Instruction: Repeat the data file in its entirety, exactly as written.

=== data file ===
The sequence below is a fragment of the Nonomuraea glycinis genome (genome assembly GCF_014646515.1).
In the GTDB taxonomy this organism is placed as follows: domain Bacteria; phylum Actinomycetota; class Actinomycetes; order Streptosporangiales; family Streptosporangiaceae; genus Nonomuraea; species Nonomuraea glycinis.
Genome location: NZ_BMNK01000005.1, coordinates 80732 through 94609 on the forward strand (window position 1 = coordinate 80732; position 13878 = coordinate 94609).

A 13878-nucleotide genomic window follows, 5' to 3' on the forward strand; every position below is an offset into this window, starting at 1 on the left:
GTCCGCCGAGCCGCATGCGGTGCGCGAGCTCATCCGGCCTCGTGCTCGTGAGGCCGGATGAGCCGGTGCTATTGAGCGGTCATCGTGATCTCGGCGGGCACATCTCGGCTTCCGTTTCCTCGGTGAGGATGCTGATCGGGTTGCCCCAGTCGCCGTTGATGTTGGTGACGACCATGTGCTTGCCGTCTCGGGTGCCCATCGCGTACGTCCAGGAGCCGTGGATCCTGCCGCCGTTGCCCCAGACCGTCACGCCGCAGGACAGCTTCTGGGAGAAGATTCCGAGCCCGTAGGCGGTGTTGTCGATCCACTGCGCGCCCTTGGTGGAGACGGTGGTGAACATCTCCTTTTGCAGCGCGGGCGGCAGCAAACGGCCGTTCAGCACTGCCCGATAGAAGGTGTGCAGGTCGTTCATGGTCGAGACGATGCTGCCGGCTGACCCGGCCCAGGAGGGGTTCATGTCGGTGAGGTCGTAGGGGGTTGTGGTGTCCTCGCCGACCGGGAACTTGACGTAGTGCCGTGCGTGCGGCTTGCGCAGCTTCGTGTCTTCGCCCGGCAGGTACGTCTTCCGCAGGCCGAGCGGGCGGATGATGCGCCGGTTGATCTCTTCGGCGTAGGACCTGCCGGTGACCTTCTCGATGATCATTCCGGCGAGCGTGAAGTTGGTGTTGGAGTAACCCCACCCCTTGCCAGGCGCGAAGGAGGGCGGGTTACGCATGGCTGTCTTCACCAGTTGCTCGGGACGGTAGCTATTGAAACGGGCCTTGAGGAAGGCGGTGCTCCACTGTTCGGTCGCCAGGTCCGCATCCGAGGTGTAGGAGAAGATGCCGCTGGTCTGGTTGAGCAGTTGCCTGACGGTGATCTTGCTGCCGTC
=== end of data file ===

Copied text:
The sequence below is a fragment of the Nonomuraea glycinis genome (genome assembly GCF_014646515.1).
In the GTDB taxonomy this organism is placed as follows: domain Bacteria; phylum Actinomycetota; class Actinomycetes; order Streptosporangiales; family Streptosporangiaceae; genus Nonomuraea; species Nonomuraea glycinis.
Genome location: NZ_BMNK01000005.1, coordinates 80732 through 94609 on the forward strand (window position 1 = coordinate 80732; position 13878 = coordinate 94609).

A 13878-nucleotide genomic window follows, 5' to 3' on the forward strand; every position below is an offset into this window, starting at 1 on the left:
GTCCGCCGAGCCGCATGCGGTGCGCGAGCTCATCCGGCCTCGTGCTCGTGAGGCCGGATGAGCCGGTGCTATTGAGCGGTCATCGTGATCTCGGCGGGCACATCTCGGCTTCCGTTTCCTCGGTGAGGATGCTGATCGGGTTGCCCCAGTCGCCGTTGATGTTGGTGACGACCATGTGCTTGCCGTCTCGGGTGCCCATCGCGTACGTCCAGGAGCCGTGGATCCTGCCGCCGTTGCCCCAGACCGTCACGCCGCAGGACAGCTTCTGGGAGAAGATTCCGAGCCCGTAGGCGGTGTTGTCGATCCACTGCGCGCCCTTGGTGGAGACGGTGGTGAACATCTCCTTTTGCAGCGCGGGCGGCAGCAAACGGCCGTTCAGCACTGCCCGATAGAAGGTGTGCAGGTCGTTCATGGTCGAGACGATGCTGCCGGCTGACCCGGCCCAGGAGGGGTTCATGTCGGTGAGGTCGTAGGGGGTTGTGGTGTCCTCGCCGACCGGGAACTTGACGTAGTGCCGTGCGTGCGGCTTGCGCAGCTTCGTGTCTTCGCCCGGCAGGTACGTCTTCCGCAGGCCGAGCGGGCGGATGATGCGCCGGTTGATCTCTTCGGCGTAGGACCTGCCGGTGACCTTCTCGATGATCATTCCGGCGAGCGTGAAGTTGGTGTTGGAGTAACCCCACCCCTTGCCAGGCGCGAAGGAGGGCGGGTTACGCATGGCTGTCTTCACCAGTTGCTCGGGACGGTAGCTATTGAAACGGGCCTTGAGGAAGGCGGTGCTCCACTGTTCGGTCGCCAGGTCCGCATCCGAGGTGTAGGAGAAGATGCCGCTGGTCTGGTTGAGCAGTTGCCTGACGGTGATCTTGCTGCCGTC